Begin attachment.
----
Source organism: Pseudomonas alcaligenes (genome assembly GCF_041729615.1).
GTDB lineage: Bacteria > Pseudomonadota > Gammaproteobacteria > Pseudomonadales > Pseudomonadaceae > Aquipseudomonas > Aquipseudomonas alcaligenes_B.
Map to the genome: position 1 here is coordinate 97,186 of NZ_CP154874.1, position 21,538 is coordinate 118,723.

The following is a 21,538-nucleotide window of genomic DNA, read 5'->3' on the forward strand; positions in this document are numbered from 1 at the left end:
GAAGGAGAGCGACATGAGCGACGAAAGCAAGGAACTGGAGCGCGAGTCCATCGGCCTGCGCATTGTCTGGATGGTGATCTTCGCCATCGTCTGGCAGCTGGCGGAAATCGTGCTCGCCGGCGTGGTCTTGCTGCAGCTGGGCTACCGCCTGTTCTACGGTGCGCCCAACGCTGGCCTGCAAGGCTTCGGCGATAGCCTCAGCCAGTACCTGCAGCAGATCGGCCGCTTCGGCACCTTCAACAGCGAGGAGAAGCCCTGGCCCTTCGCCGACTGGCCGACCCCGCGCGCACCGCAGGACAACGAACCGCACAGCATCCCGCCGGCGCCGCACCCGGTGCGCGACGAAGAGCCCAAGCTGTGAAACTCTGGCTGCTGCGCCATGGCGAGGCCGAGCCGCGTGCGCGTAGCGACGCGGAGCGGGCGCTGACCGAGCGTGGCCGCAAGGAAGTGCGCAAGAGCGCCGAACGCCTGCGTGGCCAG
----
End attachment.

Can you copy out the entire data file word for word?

Source organism: Pseudomonas alcaligenes (genome assembly GCF_041729615.1).
GTDB lineage: Bacteria > Pseudomonadota > Gammaproteobacteria > Pseudomonadales > Pseudomonadaceae > Aquipseudomonas > Aquipseudomonas alcaligenes_B.
Map to the genome: position 1 here is coordinate 97,186 of NZ_CP154874.1, position 21,538 is coordinate 118,723.

The following is a 21,538-nucleotide window of genomic DNA, read 5'->3' on the forward strand; positions in this document are numbered from 1 at the left end:
GAAGGAGAGCGACATGAGCGACGAAAGCAAGGAACTGGAGCGCGAGTCCATCGGCCTGCGCATTGTCTGGATGGTGATCTTCGCCATCGTCTGGCAGCTGGCGGAAATCGTGCTCGCCGGCGTGGTCTTGCTGCAGCTGGGCTACCGCCTGTTCTACGGTGCGCCCAACGCTGGCCTGCAAGGCTTCGGCGATAGCCTCAGCCAGTACCTGCAGCAGATCGGCCGCTTCGGCACCTTCAACAGCGAGGAGAAGCCCTGGCCCTTCGCCGACTGGCCGACCCCGCGCGCACCGCAGGACAACGAACCGCACAGCATCCCGCCGGCGCCGCACCCGGTGCGCGACGAAGAGCCCAAGCTGTGAAACTCTGGCTGCTGCGCCATGGCGAGGCCGAGCCGCGTGCGCGTAGCGACGCGGAGCGGGCGCTGACCGAGCGTGGCCGCAAGGAAGTGCGCAAGAGCGCCGAACGCCTGCGTGGCCAG